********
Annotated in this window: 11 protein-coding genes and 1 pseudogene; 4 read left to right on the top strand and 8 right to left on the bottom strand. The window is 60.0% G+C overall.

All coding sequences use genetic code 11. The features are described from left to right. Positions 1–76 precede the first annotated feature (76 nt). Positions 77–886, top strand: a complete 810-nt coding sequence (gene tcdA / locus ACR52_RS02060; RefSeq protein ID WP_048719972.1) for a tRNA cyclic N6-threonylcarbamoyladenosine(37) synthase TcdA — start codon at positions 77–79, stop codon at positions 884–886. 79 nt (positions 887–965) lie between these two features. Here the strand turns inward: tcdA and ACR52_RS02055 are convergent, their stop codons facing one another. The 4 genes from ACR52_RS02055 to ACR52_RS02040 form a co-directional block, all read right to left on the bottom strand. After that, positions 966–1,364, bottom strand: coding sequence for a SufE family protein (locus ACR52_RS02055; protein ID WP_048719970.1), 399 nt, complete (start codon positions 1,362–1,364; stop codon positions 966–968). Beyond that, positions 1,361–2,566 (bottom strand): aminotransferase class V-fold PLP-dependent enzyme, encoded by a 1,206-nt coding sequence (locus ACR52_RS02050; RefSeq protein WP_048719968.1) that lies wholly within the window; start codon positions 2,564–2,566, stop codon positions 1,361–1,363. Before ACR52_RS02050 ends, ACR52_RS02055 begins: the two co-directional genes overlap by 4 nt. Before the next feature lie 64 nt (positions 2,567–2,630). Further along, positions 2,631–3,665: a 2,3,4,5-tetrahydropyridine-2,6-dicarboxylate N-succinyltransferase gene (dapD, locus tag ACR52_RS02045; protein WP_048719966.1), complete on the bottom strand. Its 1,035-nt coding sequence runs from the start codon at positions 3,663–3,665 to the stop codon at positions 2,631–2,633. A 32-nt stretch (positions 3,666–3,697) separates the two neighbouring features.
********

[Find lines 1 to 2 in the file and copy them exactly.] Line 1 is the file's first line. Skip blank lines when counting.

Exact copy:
Annotated in this window: 11 protein-coding genes and 1 pseudogene; 4 read left to right on the top strand and 8 right to left on the bottom strand. The window is 60.0% G+C overall.

All coding sequences use genetic code 11. The features are described from left to right. Positions 1–76 precede the first annotated feature (76 nt). Positions 77–886, top strand: a complete 810-nt coding sequence (gene tcdA / locus ACR52_RS02060; RefSeq protein ID WP_048719972.1) for a tRNA cyclic N6-threonylcarbamoyladenosine(37) synthase TcdA — start codon at positions 77–79, stop codon at positions 884–886. 79 nt (positions 887–965) lie between these two features. Here the strand turns inward: tcdA and ACR52_RS02055 are convergent, their stop codons facing one another. The 4 genes from ACR52_RS02055 to ACR52_RS02040 form a co-directional block, all read right to left on the bottom strand. After that, positions 966–1,364, bottom strand: coding sequence for a SufE family protein (locus ACR52_RS02055; protein ID WP_048719970.1), 399 nt, complete (start codon positions 1,362–1,364; stop codon positions 966–968). Beyond that, positions 1,361–2,566 (bottom strand): aminotransferase class V-fold PLP-dependent enzyme, encoded by a 1,206-nt coding sequence (locus ACR52_RS02050; RefSeq protein WP_048719968.1) that lies wholly within the window; start codon positions 2,564–2,566, stop codon positions 1,361–1,363. Before ACR52_RS02050 ends, ACR52_RS02055 begins: the two co-directional genes overlap by 4 nt. Before the next feature lie 64 nt (positions 2,567–2,630). Further along, positions 2,631–3,665: a 2,3,4,5-tetrahydropyridine-2,6-dicarboxylate N-succinyltransferase gene (dapD, locus tag ACR52_RS02045; protein WP_048719966.1), complete on the bottom strand. Its 1,035-nt coding sequence runs from the start codon at positions 3,663–3,665 to the stop codon at positions 2,631–2,633. A 32-nt stretch (positions 3,666–3,697) separates the two neighbouring features.